DeVito gets the fact that Penguin is evil but has a certain panache to his villainy, one that fits into this world of masked heroes and deranged super-villains.  When is supposed to be dramatic and play for our sympathy, however, I felt he was a bit too dramatic, as if overplaying things.  I think it might have been deliberate, but it still comes across as going a bit overboard.

The sensation of Batman Forever is Pfeiffer as Catwoman/Selina Kyle.  Unlike DeVito but like Keaton, she has to play two to three roles: the meek Selina, the more empowered yet conflicted Selina, and the powerful anti-hero Catwoman.  She makes that evolution more than believable, being wicked when needed, but also torn between taking revenge and following her more compassionate side.  She struggles in her attraction to Batman as Catwoman, and in her attraction to Bruce Wayne as Selina Kyle.

Christopher Walken was Christopher Walken, all curious cadences and solid acting.  His name was an obvious nod to Nosferatu actor Max Schreck (as a quick scene at the Masquerade Ball where we see a nod to the silent version of The Phantom of the Opera, not overt but not subtle either). He was openly sleazy and wicked, and unapologetically so.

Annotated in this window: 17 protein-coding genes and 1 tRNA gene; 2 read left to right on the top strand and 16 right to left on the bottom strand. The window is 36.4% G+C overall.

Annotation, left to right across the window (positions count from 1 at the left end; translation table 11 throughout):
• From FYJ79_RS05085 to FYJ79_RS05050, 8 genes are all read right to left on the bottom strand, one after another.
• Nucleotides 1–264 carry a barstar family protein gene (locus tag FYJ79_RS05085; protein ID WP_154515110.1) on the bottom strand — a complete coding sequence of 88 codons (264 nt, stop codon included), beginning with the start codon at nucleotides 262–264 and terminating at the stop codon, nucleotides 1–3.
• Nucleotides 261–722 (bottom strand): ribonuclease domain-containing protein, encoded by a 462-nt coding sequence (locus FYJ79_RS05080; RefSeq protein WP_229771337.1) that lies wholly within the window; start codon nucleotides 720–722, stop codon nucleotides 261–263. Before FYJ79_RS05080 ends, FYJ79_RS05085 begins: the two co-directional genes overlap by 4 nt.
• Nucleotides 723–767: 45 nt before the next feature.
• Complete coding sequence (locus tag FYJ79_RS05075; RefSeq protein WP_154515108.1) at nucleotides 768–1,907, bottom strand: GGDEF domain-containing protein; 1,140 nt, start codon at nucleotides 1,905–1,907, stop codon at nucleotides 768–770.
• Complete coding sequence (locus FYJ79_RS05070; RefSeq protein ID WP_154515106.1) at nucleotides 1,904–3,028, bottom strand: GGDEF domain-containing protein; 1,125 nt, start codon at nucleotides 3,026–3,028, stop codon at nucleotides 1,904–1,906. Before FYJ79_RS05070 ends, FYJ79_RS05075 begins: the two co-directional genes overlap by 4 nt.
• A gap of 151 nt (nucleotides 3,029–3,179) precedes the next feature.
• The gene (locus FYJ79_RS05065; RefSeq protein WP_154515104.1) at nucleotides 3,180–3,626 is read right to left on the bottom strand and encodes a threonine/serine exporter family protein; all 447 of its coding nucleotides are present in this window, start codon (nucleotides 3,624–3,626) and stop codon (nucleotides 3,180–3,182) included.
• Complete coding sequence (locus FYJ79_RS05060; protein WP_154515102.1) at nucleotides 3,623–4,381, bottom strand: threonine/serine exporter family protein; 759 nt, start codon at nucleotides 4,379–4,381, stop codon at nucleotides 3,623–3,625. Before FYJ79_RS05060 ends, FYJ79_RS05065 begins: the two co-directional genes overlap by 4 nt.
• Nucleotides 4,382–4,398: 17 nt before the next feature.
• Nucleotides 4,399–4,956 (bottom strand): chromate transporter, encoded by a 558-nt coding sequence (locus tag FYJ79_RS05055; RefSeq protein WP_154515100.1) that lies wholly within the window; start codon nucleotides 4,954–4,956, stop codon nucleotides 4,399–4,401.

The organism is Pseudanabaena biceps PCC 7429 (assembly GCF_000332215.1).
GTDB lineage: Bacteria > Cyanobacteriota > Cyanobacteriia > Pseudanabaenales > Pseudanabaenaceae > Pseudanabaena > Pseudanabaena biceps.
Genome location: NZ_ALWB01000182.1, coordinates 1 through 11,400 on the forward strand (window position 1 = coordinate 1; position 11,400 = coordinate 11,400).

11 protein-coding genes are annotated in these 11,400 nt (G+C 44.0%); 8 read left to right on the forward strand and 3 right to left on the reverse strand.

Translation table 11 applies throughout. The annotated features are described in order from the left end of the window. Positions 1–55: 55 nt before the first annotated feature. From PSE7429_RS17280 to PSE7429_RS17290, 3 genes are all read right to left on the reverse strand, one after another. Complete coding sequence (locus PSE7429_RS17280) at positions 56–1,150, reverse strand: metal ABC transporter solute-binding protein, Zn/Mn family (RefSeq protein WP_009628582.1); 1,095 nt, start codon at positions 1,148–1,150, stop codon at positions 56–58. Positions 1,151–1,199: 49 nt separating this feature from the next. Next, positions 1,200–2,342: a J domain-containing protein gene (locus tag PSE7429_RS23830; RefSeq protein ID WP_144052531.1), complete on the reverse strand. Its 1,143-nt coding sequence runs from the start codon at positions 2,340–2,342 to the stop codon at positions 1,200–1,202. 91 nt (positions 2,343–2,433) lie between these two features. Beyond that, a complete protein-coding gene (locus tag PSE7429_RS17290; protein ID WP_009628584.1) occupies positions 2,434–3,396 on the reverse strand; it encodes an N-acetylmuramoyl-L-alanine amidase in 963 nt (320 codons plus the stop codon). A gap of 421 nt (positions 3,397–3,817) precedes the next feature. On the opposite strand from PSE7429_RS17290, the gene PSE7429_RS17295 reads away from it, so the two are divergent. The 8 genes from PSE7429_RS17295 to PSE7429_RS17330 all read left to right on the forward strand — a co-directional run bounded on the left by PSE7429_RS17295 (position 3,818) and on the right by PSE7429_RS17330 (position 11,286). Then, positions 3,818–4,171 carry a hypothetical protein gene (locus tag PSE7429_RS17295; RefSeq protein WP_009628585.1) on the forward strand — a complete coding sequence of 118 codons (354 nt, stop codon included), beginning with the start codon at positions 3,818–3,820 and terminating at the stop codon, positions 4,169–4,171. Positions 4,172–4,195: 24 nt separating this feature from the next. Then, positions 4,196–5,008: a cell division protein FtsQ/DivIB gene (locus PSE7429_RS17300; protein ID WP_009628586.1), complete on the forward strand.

In the bad, however, was Keaton.  He hardly was bad in the dual role of Bruce Wayne/Batman: I still think he is exceptionally strong as the torn hero.  However, he seemed a bit diminished whenever he had to share the screen with DeVito or Pfeiffer, as if he were slipping into supporting rather than lead character.  He was just there, almost because he had to be there.  He didn't do that much investigating, he didn't pursue them specifically unless drawn out by them, and he kind of was just there when he needed to be.  There was a shift in attention from Batman to the villains, and this is something that should be noted.

A lot of Batman Returns is deliberately grand, almost epic-attempting.  The various sweeping shots (even of model sets), the music of Danny Elfman, and the various shout-outs to other stories (Penguin's origin story taking a cue from the Moses story in The Book of Exodus, the attempted 'slaughter of the innocents' from the Gospel of Matthew).  It's as if Batman Returns wants to call attention to itself, to its various images, to be iconic when maybe pulling back a bit might have worked better for it.

There's certainly an epic feel to Batman Returns, but it's not an epic.  It is a good movie, enhanced by the great performances of Michelle Pfeiffer and Danny DeVito (in my view, no other actress playing Catwoman before or since has equaled her performance, and only Gotham's Robin Lord Taylor has topped DeVito, though they play different versions of Pengy).

Batman Returns is as good a sequel as the original Burton-Batman films were likely to get.  Not the greatest Batman film, or even the best Batman sequel.  However, it was well-acted, well-made, and well worth the time...which maybe can't be said for those that follow Batman Returns.


Next Batman Film: Batman Forever


2015: A Madea Christmas
2014: Prancer
2013: A Christmas Carol (1951)
2012: Arthur Christmas
2009: A Christmas Carol (2009)
White Christmas